SHOULD YOU EVER CONFESS TO A CRIME BEFORE POLICE SERVE AN ARREST WARRANT IN TAMPA BAY FLORIDA?

Clearwater Criminal Defense Attorneys are often asked interesting questions such as the following one:

Should Van Gogh confess to being Guilty of a  Self-Portrait to Tampa Bay Police or wait for an arrest warrant in Florida?
Van Gogh Guilty of Self Portrait, 1886

I made a stupid mistake in breaking the law in Pinellas County. Without going into the circumstance there’s a high likelihood that I’m going to soon be caught.

Since this happened it’s all I think about night and day. I haven’t been able to sleep for days. 

I’m afraid that the police will arrest me while I’m at home or worse while I’m at work and I’ll be fired. Will the police let me know if there is an arrest warrant for me before they arrest me? If they’re eventually going to arrest me anyway, should I turn myself in and confess to the crime? Would that give me a better sentence?

You have a choice of either confessing the criminal act to the police or gutting it out by waiting for the likelihood of an arrest warrant to be issued and eventually served.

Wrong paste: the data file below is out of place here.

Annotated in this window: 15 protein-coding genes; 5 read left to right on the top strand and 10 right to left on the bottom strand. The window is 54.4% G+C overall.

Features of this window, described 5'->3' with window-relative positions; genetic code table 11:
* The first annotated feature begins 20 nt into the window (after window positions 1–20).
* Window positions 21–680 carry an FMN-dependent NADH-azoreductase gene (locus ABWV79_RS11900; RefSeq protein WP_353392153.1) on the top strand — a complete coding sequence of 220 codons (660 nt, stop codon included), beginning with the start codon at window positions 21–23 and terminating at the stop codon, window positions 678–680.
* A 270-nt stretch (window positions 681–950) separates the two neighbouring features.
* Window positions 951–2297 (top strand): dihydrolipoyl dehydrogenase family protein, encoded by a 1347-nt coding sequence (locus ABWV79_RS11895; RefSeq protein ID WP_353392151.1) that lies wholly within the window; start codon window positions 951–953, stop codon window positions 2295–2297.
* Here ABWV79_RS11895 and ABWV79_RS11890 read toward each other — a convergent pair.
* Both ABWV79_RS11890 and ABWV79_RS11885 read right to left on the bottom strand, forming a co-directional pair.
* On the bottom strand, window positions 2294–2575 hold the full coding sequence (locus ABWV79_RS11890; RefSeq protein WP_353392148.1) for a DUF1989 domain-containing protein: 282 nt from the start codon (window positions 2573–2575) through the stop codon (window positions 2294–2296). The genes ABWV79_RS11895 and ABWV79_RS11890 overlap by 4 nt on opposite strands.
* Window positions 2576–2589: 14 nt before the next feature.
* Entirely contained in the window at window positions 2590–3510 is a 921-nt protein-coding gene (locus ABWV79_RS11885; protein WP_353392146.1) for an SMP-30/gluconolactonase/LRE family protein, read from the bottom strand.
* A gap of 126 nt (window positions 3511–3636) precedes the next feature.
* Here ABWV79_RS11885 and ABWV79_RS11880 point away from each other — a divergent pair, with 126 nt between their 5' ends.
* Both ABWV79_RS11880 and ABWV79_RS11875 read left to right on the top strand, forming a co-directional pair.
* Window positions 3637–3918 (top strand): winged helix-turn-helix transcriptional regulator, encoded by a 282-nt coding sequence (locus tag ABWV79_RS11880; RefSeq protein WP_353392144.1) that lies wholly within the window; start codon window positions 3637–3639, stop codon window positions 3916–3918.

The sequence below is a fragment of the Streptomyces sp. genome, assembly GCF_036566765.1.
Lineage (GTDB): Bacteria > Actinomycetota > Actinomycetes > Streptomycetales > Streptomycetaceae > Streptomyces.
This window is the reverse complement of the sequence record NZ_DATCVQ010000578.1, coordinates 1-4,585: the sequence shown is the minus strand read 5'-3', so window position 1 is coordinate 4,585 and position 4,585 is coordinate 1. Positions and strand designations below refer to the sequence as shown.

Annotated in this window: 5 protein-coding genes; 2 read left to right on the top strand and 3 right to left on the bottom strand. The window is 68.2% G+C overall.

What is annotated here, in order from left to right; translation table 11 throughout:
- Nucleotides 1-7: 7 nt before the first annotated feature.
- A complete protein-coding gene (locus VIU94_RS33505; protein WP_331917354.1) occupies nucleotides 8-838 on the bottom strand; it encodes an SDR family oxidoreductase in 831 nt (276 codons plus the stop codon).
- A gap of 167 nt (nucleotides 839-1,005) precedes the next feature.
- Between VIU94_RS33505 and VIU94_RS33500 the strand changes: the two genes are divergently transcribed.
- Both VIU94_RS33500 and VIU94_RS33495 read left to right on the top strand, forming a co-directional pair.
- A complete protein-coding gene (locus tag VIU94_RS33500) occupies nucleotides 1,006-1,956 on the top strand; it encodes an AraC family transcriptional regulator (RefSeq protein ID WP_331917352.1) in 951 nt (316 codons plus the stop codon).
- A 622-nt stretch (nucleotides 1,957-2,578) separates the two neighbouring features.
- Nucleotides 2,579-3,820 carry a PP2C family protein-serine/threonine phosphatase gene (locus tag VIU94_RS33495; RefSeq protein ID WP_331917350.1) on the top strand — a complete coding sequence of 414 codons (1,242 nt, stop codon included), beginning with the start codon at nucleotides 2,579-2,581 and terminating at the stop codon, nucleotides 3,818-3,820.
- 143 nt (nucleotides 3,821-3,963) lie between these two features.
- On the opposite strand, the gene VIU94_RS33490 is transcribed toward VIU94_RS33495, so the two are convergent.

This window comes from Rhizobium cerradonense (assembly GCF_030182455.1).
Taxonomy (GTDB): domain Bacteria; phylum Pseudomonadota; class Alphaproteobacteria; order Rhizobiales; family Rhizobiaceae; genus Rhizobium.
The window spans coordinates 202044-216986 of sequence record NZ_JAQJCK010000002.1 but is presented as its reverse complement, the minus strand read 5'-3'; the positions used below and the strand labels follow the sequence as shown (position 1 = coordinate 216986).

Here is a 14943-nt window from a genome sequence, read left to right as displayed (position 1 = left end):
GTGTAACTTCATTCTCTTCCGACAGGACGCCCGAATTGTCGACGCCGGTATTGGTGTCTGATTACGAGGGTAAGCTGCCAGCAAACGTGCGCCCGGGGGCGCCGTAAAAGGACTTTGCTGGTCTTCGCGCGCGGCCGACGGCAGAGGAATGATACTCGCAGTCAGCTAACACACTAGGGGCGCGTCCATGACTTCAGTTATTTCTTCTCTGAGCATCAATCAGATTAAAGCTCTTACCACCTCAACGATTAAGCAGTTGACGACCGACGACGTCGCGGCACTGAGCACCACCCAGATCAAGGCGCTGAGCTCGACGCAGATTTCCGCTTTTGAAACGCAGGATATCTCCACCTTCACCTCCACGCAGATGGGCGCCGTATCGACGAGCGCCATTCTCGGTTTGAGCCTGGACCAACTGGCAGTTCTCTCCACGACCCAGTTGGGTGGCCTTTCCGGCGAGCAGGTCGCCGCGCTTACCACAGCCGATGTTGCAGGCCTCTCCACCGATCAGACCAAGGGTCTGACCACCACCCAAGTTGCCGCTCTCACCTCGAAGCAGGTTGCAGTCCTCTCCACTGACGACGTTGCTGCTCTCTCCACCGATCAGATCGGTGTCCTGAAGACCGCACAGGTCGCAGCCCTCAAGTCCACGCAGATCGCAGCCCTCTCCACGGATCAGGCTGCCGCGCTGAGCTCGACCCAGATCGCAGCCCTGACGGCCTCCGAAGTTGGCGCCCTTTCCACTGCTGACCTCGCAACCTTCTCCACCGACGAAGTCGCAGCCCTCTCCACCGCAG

If you confess before a search warrant is issued, your lawyer can ask the Judge for a lower sentence because you showed remorse and acceptance of responsibility for your criminal conduct. But the Judge in determining your sentence will still take the Florida Sentencing Guidelines and Florida Scoresheets into account balancing the need for punishment with your remorse. 
Also, the Judge would take the type of criminal conduct into account, not reducing your sentence if it was a crime of violence, a sexual crime or a crime with a minimum mandatory sentence. 
Finally, there’s no guarantee that the Judge will reduce your sentence even if the Tampa Bay police and prosecutors tell the judge that a reduction is appropriate, though the benefits of confessing may include a reduction in the number of charges filed and getting this off your chest might be the first step in getting your life back.
Press reports have noted that how Pinellas County arrest warrants are served needs to be reviewed because Pinellas is one of the few large Florida counties where there is no longer a special unit to serve outstanding arrest warrants. 
Clearwater Criminal Defense Lawyers use FDLE’s Florida wanted persons warrant check to find out if an arrest warrant has been issued for a client; you don’t need to hire an attorney to check it yourself daily. If there is a warrant out for you, then you can turn yourself in before police serve the arrest warrant by calling the local Tampa Bay Police Department that issued the warrant.